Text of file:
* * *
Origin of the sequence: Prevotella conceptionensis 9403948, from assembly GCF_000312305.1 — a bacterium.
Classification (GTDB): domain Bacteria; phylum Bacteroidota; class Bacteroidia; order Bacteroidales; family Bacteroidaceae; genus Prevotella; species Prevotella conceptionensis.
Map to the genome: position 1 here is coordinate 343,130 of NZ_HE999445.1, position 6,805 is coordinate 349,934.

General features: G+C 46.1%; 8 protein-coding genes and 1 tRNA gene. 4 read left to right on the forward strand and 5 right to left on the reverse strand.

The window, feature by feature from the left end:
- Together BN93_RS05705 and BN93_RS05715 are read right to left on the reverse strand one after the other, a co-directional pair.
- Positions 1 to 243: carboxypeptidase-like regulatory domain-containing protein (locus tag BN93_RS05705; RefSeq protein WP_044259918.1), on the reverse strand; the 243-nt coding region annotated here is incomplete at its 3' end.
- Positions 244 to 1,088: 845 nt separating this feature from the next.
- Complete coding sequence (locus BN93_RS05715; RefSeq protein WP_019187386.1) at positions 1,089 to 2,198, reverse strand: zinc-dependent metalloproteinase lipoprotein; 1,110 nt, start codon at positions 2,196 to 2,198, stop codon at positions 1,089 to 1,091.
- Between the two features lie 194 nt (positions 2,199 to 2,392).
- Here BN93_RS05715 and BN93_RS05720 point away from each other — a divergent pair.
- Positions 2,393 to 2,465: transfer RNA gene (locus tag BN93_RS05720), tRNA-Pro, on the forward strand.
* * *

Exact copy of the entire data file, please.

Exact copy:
Origin of the sequence: Prevotella conceptionensis 9403948, from assembly GCF_000312305.1 — a bacterium.
Classification (GTDB): domain Bacteria; phylum Bacteroidota; class Bacteroidia; order Bacteroidales; family Bacteroidaceae; genus Prevotella; species Prevotella conceptionensis.
Map to the genome: position 1 here is coordinate 343,130 of NZ_HE999445.1, position 6,805 is coordinate 349,934.

General features: G+C 46.1%; 8 protein-coding genes and 1 tRNA gene. 4 read left to right on the forward strand and 5 right to left on the reverse strand.

The window, feature by feature from the left end:
- Together BN93_RS05705 and BN93_RS05715 are read right to left on the reverse strand one after the other, a co-directional pair.
- Positions 1 to 243: carboxypeptidase-like regulatory domain-containing protein (locus tag BN93_RS05705; RefSeq protein WP_044259918.1), on the reverse strand; the 243-nt coding region annotated here is incomplete at its 3' end.
- Positions 244 to 1,088: 845 nt separating this feature from the next.
- Complete coding sequence (locus BN93_RS05715; RefSeq protein WP_019187386.1) at positions 1,089 to 2,198, reverse strand: zinc-dependent metalloproteinase lipoprotein; 1,110 nt, start codon at positions 2,196 to 2,198, stop codon at positions 1,089 to 1,091.
- Between the two features lie 194 nt (positions 2,199 to 2,392).
- Here BN93_RS05715 and BN93_RS05720 point away from each other — a divergent pair.
- Positions 2,393 to 2,465: transfer RNA gene (locus tag BN93_RS05720), tRNA-Pro, on the forward strand.